Tyagaraja refused to acknowledge any man as his Lord, reserving that title for God alone. It is said that in 1802 King Sarabhoji sent for Tyagaraja after hearing of his musical prowess. In those days musicians performed in court singing in praise of the King in return for royal gifts of gold and land. Tyagaraja  refused the invitation saying that he was already singing in the court of his Lord Rama and would not sing for any mortal. Takes a bit of courage to stand up to a king like that!

Durmarga Chara is set to the very enjoyable raga Ranjani. ‘I cannot call those wicked people who tread the path of vice as my Lord’ says Tyagarja. He acknowledges only God as the provider of grain and wealth. ‘I cannot praise those vile people who barter their knowledge (for wealth) and offer it to degenerate men at court’.  For lyrics and translation, see footnote. To know more about this raga, click here.

After listening to thirty odd renditions, I could not go past Maharajapuram Santhanam’s excellent one from 1981. As it is quite long, I have divided it into two sections, the alapanai and the kriti; those with limited time have the option to listen only to the latter.

For an instrumental one, I have chosen below an expert performance by M.S.Gopalakrishnan with his daughter Dr.M.Narmadha.

 


Footnote (Lyrics) :

Language : Telugu, transcribed below in  Devanagari script.

पल्लवि
दुर्मार्ग चराधमुलनु दॊर नीवन जालरा

अनुपल्लवि
धर्मात्मक धन धान्यमु  दैवमु नीवै उण्डग

चरणं
पलुकु बोटिनि सभलोन पतित मानवुल कोसगे
खलुल नॆच्चट पॊगडनि श्रीकर त्यागराज विनुत / वन्दित

Transliteration :

pallavi
durmArga charAdhamulanu dora nIvana jAlarA

anupallavi
dharmAtmaka dhana dhAnyamu daivamu nIvai uNDaga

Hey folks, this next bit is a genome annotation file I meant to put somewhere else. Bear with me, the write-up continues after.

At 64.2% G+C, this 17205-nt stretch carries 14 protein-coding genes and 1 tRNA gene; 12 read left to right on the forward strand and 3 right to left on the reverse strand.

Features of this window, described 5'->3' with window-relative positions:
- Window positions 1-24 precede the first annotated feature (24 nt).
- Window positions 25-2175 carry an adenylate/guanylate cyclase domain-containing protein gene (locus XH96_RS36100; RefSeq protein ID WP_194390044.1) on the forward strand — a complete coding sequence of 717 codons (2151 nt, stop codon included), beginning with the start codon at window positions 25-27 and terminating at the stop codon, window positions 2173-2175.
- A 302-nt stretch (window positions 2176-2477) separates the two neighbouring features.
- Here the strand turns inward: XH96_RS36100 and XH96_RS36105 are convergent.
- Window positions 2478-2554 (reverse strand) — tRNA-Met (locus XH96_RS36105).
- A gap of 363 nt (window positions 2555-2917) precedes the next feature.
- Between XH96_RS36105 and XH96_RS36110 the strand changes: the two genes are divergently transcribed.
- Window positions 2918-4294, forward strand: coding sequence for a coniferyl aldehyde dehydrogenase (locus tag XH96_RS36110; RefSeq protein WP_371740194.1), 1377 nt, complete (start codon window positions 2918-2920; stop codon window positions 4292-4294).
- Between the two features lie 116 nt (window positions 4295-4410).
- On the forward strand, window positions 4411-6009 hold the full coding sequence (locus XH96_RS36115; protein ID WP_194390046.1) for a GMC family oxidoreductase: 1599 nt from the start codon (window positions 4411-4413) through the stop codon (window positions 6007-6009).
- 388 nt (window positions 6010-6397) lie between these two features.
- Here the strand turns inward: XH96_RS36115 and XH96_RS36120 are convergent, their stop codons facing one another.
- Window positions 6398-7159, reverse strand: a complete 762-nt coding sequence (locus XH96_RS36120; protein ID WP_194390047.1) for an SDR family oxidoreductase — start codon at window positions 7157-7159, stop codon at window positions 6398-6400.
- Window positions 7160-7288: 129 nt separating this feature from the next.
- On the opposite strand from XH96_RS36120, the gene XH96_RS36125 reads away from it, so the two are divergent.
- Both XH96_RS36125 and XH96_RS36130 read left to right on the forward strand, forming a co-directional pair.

charaNam
paluku bOTini sabhalOna patita mAvanavula kOsagE
khalula nechchaTa pogaDani shrIkara tyAgarAja vinuta / vandita

Translation :

I cannot call those wicked people who tread the path of vice as my Lord.

O embodiment of virtue! As you are the dispenser of wealth and food (I cannot call….)

I cannot praise those vile people who barter their knowledge (for wealth) and offer it to degenerate men at court. Tyagaraja praised you who are the provider of prosperity.

 

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Filed under Carnatic Music, Compositions in Telugu, M.Narmadha, M.S.Gopalakrishnan, Maharajapuram Santhanam, Tyagaraja

Ardhanareeshwaram

ardhanariReading Yves’s recent movie review had me thinking about Ardhanareeshwara. Is it not odd, I thought quite irreverently, that a culture, whose treatment of  gender-confused individuals may be considered quite inhumane, worships God in a half-male, half-female form?

I was, of course, being too literal. We must always remember that the Hindu Gods are representations of a concept and should be considered allegorical, even though we worship the representation rather than the concept.

The concept of divinity with both male and female aspects permeates throughout Hinduism. Take, for example, the Purusha-Prakriti (Consciousness-Matter) duality. Without going deep into the matter, the word Purusha itself means man and prakriti is seen as woman. The duality represents the experiencer and the experienced, the concept and the conceptualisation, the doer and the deed.

Have you ever wondered about our Brahma-Vishnu-Shiva trinity and the appropriateness of their consorts? Brahma, the creator, has as consort Saraswati, the Goddess of knowledge and arts, the manifestation of creativity. Vishnu, he who sustains, is joined by Lakshmi, the Goddess of wealth and prosperity, the means of sustenance. Shakti is the consort of Shiva the destroyer, the Goddess of energy and power, the means of destruction and recreation. So we have the Trinity as Creation-Creativity, Sustenance-Wealth & Prosperity, Destruction-Power. Have you noticed that in each pairing, it is again the mating of concept to manifestation?